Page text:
You’re not even close to baseline
CD Projekt RED has announced that it sold 13.7 million copies of Cyberpunk 2077 in the final few weeks of 2020, quickly making the future-noir RPG the Polish developer’s best-selling release to date. Of this number, 56% of sales were on PC, 28% came from PS4, with the remaining 17% on Xbox One. Overall CDPR’s profit grew 558% year-on-year.
After an expensive development process and several delays, CDPR’s sci-fi adventure arrived in December 2020 in a famously disastrous state — at least in regard to its console editions, neither of which had been offered to news outlets for review. Plagued with technical issues, Cyberpunk 2077 would find itself removed from the official stores of platform holders such as PlayStation, and would even be served class action lawsuits from grumpy shareholders.
Apologies were made as the publisher scrambled to repair the hammer blow to its then pristine reputation for polished, high-quality releases. Through its rapidly-launched “Help Me Refund” program, CDPR received requests for only 30,000 refunds out of 13-million-plus sales (though this figure does not account for refunds made directly through other platforms, such as PlayStation Store, for example).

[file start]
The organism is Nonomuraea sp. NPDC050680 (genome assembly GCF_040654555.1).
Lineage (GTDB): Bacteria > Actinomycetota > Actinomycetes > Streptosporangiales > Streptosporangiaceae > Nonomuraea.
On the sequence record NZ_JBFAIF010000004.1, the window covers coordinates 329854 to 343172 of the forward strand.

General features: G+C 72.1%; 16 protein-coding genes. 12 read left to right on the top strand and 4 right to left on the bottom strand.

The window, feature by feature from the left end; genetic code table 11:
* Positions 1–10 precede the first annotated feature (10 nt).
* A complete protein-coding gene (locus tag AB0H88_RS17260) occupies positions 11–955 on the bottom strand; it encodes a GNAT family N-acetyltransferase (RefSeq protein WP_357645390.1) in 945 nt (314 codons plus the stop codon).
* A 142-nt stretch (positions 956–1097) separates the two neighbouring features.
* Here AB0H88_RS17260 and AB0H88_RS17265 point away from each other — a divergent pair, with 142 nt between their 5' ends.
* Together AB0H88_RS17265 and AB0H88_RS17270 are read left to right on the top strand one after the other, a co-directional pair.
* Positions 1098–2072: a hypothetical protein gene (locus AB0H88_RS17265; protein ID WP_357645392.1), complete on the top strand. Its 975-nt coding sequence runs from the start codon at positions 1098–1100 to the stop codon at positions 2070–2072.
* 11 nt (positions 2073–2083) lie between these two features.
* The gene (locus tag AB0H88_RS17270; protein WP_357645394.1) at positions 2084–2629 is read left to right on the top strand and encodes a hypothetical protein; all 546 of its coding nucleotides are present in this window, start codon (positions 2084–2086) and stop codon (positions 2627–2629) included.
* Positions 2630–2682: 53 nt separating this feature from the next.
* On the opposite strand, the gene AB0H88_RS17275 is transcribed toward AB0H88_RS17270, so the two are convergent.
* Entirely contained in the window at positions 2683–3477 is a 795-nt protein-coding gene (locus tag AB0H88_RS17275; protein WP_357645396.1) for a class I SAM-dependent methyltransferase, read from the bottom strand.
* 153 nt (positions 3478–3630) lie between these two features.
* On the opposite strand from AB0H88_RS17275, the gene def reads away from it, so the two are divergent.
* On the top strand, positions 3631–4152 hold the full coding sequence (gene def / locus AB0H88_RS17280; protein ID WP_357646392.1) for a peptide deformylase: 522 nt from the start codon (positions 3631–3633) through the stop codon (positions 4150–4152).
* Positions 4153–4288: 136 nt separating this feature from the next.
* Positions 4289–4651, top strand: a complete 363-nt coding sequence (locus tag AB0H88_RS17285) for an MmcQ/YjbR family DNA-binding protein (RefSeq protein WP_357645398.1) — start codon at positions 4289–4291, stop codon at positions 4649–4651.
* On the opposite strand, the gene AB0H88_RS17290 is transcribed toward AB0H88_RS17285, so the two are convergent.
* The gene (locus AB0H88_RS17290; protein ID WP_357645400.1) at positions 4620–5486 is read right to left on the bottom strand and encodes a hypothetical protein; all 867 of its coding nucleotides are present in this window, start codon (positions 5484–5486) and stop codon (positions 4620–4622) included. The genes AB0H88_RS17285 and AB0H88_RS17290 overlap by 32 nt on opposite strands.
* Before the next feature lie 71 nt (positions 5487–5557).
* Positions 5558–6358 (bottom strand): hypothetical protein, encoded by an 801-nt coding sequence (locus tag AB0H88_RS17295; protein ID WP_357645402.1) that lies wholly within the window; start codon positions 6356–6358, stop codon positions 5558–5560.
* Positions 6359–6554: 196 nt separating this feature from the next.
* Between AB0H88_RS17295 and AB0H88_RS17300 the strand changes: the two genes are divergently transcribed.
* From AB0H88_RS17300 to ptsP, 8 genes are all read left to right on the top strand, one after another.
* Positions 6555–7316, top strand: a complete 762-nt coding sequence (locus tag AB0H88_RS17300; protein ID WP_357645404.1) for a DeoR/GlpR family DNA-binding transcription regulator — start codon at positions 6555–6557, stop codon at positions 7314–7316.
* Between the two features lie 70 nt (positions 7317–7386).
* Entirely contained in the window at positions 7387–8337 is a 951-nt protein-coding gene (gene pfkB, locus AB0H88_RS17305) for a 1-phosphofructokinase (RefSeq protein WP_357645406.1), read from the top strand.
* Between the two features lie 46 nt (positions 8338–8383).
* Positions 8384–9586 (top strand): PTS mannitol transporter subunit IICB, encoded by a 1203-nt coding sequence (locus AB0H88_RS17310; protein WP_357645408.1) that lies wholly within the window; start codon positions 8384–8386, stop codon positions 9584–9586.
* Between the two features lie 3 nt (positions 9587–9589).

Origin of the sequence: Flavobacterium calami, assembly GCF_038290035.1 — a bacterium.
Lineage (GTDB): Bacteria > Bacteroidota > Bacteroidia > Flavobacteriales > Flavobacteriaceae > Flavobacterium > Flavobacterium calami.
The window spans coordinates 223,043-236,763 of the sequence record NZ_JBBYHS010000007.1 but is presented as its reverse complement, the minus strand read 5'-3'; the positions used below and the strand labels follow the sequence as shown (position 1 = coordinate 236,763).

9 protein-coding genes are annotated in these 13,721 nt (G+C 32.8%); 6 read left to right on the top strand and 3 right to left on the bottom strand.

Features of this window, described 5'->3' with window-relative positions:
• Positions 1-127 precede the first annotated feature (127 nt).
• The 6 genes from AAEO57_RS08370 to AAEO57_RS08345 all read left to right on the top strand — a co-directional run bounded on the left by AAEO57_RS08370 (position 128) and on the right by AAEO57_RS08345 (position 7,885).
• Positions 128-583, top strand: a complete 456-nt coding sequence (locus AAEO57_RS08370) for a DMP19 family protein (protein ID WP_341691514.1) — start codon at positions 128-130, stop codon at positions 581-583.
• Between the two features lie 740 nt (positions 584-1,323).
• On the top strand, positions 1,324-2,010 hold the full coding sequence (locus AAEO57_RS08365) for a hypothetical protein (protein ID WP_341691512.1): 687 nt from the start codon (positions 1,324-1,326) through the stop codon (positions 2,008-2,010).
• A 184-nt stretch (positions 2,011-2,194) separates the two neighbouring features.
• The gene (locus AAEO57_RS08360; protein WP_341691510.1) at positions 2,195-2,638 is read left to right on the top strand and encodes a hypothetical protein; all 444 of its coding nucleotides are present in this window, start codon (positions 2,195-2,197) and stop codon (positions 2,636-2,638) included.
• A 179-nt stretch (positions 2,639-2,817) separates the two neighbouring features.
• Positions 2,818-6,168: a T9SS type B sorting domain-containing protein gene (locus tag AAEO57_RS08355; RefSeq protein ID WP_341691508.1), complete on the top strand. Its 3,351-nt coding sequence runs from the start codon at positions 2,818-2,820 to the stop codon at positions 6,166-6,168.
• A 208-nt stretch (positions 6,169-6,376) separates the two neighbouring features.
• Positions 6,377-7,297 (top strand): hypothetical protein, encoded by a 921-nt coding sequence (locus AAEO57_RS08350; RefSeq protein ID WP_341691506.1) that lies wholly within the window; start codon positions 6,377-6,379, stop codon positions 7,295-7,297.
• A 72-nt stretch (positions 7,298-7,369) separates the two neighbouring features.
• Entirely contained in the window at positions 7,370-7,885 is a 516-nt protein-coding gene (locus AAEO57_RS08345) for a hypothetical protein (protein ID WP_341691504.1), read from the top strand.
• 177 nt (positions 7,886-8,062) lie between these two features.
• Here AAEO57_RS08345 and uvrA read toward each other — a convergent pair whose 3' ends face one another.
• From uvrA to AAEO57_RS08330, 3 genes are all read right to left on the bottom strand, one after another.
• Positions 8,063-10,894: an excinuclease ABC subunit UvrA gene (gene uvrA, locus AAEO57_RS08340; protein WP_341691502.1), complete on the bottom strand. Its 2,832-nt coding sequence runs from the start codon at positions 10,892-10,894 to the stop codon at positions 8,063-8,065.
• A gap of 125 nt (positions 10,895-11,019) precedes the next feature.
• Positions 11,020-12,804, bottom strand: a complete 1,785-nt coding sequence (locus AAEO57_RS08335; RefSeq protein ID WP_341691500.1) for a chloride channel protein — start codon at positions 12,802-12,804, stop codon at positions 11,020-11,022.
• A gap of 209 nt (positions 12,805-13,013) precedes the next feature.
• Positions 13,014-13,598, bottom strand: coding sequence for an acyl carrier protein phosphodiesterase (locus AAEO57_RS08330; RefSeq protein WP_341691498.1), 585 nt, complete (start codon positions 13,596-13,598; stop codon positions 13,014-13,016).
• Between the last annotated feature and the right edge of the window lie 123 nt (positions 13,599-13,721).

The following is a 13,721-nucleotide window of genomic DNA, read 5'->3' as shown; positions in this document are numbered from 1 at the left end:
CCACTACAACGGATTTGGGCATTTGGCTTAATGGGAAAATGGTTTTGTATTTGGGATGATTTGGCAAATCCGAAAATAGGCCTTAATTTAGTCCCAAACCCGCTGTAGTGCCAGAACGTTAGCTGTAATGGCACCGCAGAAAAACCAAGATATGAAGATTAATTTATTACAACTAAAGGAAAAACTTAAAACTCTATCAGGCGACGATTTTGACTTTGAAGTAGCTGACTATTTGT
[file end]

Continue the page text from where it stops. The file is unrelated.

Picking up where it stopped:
Cyberpunk 2077‘s launch has seemingly caused little damage to the game’s bottom line, with the sci-fi shooter outperforming excellent CDPR releases such as 2015’s The Witcher 3: Wild Hunt. Cyberpunk 2077 is yet to be released on PS5 and Xbox Series X, which will further add to this already incredible number. CDPR has stated its intention to repair the Cyberpunk brand — with a rollout of fixes to the PS4/Xbox One console ports while ensuring that the incoming next-gen releases are up to scratch.
It should be noted that Cyberpunk 2007 remains a solid PC release, the quality of which will likely translate smoothly onto next-gen platforms. But what message has been sent to publishers with these staggering sales? Some spoke of Cyberpunk‘s launch being one of the most embarrassing in all of gaming, others pointed to it as an example of a modern publisher exploiting the good faith of its loyal customer base, others picked it up on PC, ignored the controversy, and enjoyed the game. But, however you stand on it, the fact remains that CDPR was rewarded with record-breaking sales.
Whether it be Cyberpunk 2077‘s sales, Nintendo’s limited-time Super Mario releases, or Sony’s U-turned store closure threats, publishers are finding, over and again, that they can disappoint, limit, or punish their audiences and still see multi-millions in revenue roll in. You do have to wonder if the major players in the gaming industry fear consequence anymore. They’re rarely given reason to.